The official response from Labour is this:
The claims made by the Electoral Reform Society are factually inaccurate on almost every level, and grossly misrepresent Welsh Labour’s position on this issue. And our position is crystal clear – the Tories in Westminster have no mandate for changing the electoral system in Wales. That is our ‘preferred option’. It is a great shame that instead of supporting calls for Welsh people to be asked beforehand on any change to their voting system, the ERS have instead decided to issue a bizarre statement that is patently untrue and disturbingly skewed.
In private the response has been even stronger. One senior Welsh Labour source said,
This is pretty grubby stuff. In allowing themselves to be led by the nose by the Tory/Plaid/Lib Dem trinity of vested interests, the ERS have whistled away any credibility they have on the issue.
At the very time that Wales needs a strong champion against Tory attempts to gerrymander elections in Wales, the ERS seems more concerned with pushing an overtly political agenda and picking a fight with the only party to have guaranteed Welsh voters a say in how they elect their representatives.
And this from another senior Labour source was equally damning:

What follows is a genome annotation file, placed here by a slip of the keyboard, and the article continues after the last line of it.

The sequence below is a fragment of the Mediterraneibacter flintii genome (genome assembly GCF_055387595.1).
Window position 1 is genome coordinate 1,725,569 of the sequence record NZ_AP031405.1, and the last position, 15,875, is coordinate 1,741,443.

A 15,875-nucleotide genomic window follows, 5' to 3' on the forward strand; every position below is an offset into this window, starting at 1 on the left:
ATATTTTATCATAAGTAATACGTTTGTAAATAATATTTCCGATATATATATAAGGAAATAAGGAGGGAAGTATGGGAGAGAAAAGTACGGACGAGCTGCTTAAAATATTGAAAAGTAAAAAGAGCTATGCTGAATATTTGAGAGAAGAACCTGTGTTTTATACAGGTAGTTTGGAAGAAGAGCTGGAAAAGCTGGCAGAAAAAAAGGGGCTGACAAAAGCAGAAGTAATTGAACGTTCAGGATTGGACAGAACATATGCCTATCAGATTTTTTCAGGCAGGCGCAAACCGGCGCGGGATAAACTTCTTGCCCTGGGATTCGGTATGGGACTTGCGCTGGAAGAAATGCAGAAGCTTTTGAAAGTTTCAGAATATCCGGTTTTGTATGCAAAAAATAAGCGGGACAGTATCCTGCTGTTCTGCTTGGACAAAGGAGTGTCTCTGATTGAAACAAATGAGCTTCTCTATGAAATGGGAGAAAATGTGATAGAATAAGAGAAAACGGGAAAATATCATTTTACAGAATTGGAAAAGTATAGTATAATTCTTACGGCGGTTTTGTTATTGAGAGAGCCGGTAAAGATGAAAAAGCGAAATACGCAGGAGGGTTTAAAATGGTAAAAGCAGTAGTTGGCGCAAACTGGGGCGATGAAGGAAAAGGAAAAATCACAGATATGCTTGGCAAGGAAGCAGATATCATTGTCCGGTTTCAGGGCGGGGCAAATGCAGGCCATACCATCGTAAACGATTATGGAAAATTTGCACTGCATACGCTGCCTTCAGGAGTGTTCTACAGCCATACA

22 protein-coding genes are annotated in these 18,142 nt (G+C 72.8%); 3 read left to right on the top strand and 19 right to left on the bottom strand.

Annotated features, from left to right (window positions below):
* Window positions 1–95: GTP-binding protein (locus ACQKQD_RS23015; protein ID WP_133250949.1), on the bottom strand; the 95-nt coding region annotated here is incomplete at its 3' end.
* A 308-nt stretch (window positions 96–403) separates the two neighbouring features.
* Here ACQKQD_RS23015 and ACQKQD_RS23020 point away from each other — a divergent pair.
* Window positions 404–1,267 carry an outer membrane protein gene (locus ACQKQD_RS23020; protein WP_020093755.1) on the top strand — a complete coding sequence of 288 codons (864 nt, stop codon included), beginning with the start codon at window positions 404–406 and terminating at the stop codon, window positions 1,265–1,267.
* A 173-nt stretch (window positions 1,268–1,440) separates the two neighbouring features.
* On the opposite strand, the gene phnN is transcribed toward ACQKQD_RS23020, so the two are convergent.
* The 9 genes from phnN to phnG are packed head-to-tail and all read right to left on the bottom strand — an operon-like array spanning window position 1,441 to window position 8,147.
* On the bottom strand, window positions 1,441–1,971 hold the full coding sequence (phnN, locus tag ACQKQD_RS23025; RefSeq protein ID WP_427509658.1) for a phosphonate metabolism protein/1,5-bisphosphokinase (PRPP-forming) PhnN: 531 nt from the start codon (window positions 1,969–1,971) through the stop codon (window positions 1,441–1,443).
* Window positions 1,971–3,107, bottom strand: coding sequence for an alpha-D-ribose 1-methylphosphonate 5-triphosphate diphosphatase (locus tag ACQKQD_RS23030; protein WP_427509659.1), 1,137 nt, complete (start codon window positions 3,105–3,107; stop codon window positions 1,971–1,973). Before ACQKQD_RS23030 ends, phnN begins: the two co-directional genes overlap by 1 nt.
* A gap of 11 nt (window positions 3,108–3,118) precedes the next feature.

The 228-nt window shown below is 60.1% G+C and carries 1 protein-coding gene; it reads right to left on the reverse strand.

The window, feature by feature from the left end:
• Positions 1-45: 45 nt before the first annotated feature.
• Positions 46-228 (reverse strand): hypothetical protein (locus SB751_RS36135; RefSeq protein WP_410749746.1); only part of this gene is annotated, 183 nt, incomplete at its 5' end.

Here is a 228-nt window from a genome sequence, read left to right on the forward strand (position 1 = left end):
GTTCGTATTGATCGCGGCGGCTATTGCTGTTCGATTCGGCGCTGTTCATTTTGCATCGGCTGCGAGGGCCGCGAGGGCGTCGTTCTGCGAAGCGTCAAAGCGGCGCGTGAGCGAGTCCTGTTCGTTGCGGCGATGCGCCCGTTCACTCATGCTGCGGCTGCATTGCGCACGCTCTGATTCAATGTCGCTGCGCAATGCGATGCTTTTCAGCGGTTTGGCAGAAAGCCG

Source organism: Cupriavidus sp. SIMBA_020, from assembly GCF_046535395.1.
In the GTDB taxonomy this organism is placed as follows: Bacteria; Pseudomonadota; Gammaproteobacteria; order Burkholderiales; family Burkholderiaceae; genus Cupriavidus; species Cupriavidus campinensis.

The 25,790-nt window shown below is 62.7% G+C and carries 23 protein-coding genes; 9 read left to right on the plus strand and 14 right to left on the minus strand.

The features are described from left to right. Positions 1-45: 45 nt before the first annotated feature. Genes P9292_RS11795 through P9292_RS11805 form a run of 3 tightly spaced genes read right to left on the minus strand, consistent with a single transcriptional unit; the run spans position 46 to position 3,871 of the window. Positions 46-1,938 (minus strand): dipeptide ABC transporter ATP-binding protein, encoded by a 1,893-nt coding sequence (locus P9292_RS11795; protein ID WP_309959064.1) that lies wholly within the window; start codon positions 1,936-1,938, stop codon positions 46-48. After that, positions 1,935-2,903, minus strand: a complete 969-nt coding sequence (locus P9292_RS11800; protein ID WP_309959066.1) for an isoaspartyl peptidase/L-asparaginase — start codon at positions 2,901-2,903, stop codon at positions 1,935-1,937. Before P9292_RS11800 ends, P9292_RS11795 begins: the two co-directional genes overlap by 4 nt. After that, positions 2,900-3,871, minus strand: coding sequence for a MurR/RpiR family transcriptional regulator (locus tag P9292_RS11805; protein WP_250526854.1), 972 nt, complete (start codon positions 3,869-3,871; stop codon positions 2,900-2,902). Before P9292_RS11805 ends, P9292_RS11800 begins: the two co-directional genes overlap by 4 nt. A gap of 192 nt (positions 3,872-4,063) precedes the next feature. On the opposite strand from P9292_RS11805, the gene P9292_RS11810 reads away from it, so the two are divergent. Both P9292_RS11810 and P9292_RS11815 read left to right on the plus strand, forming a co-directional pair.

This ‘research’ by a Plaid Cymru-supporting academic is nothing more than guess work and was commissioned with the sole intention of undermining Labour’s democratically-agreed position.
Two member first two past the post has never been used for Assembly or Westminster elections before so it is impossible to predict how the people of Wales would choose to cast their votes under such a system.
Multiple-member first past the post is currently used only for local government elections in Wales where there is little evidence to suggest that Labour gains any particular advantage, this is because when given the option of putting more than one cross in a box, people often choose to “split” their votes between candidates of different parties.
It’s important to see this report for what it is: anti-Labour propaganda. It was commissioned by the Electoral Reform Society specifically to further their agenda for proportional representation.
We simply want a voting system that best serves the people of Wales.
Steve Brooks will give his reaction later. For now he’s described Labour’s response as ‘disappointing.’
Expect further skirmishes over this – the latest abstract row to have a very concrete impact on Welsh politics.
* For the latest thinking on the parliamentary shake-up which has sparked this debate, it’s worth reading Nick Powell’s recent blog post here.
UPDATE 0905 As promised, here’s the response from Stephen Brooks, Wales Director of the Electoral Reform Society:
The reaction of some is bewildering. The Electoral Reform Society is an independent organisation: we’re not aligned to any political party. We’ve been working for over 100 years to push for a fair voting system so it’s nonsense to suggest we’re being led by others.
I would urge Labour to look again at what we’ve said. We agree with Labour: we don’t think there is a mandate for change. We do think the people of Wales must first be asked their view before change is introduced. And as a matter for Wales, this should be decided in the National Assembly, not at Westminster. We disagree with Labour on First Past The Post. It’s our view that it would be bad for Welsh democracy.